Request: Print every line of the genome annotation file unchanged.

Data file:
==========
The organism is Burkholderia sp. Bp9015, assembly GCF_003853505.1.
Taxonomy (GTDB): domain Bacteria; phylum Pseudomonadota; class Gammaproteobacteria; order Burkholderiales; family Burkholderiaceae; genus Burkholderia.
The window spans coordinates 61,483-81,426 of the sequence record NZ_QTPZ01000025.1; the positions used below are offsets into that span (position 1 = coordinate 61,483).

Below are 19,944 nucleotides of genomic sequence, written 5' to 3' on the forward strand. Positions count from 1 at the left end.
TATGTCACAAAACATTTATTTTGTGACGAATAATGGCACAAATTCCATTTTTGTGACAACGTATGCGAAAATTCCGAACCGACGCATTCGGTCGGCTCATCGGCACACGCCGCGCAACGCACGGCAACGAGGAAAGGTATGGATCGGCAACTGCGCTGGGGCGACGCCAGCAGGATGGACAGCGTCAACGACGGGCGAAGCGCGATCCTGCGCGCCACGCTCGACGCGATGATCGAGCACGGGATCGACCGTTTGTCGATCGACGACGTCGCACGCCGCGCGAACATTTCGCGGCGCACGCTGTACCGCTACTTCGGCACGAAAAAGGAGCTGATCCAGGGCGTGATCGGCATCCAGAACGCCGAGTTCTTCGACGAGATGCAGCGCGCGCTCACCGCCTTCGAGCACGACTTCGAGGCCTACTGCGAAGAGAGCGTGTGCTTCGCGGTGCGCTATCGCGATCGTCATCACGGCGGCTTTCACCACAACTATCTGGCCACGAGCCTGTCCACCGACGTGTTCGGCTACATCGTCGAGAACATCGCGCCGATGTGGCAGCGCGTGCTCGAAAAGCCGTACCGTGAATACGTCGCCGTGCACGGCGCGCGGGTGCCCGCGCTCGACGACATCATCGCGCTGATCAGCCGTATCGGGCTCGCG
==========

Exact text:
The organism is Burkholderia sp. Bp9015, assembly GCF_003853505.1.
Taxonomy (GTDB): domain Bacteria; phylum Pseudomonadota; class Gammaproteobacteria; order Burkholderiales; family Burkholderiaceae; genus Burkholderia.
The window spans coordinates 61,483-81,426 of the sequence record NZ_QTPZ01000025.1; the positions used below are offsets into that span (position 1 = coordinate 61,483).

Below are 19,944 nucleotides of genomic sequence, written 5' to 3' on the forward strand. Positions count from 1 at the left end.
TATGTCACAAAACATTTATTTTGTGACGAATAATGGCACAAATTCCATTTTTGTGACAACGTATGCGAAAATTCCGAACCGACGCATTCGGTCGGCTCATCGGCACACGCCGCGCAACGCACGGCAACGAGGAAAGGTATGGATCGGCAACTGCGCTGGGGCGACGCCAGCAGGATGGACAGCGTCAACGACGGGCGAAGCGCGATCCTGCGCGCCACGCTCGACGCGATGATCGAGCACGGGATCGACCGTTTGTCGATCGACGACGTCGCACGCCGCGCGAACATTTCGCGGCGCACGCTGTACCGCTACTTCGGCACGAAAAAGGAGCTGATCCAGGGCGTGATCGGCATCCAGAACGCCGAGTTCTTCGACGAGATGCAGCGCGCGCTCACCGCCTTCGAGCACGACTTCGAGGCCTACTGCGAAGAGAGCGTGTGCTTCGCGGTGCGCTATCGCGATCGTCATCACGGCGGCTTTCACCACAACTATCTGGCCACGAGCCTGTCCACCGACGTGTTCGGCTACATCGTCGAGAACATCGCGCCGATGTGGCAGCGCGTGCTCGAAAAGCCGTACCGTGAATACGTCGCCGTGCACGGCGCGCGGGTGCCCGCGCTCGACGACATCATCGCGCTGATCAGCCGTATCGGGCTCGCG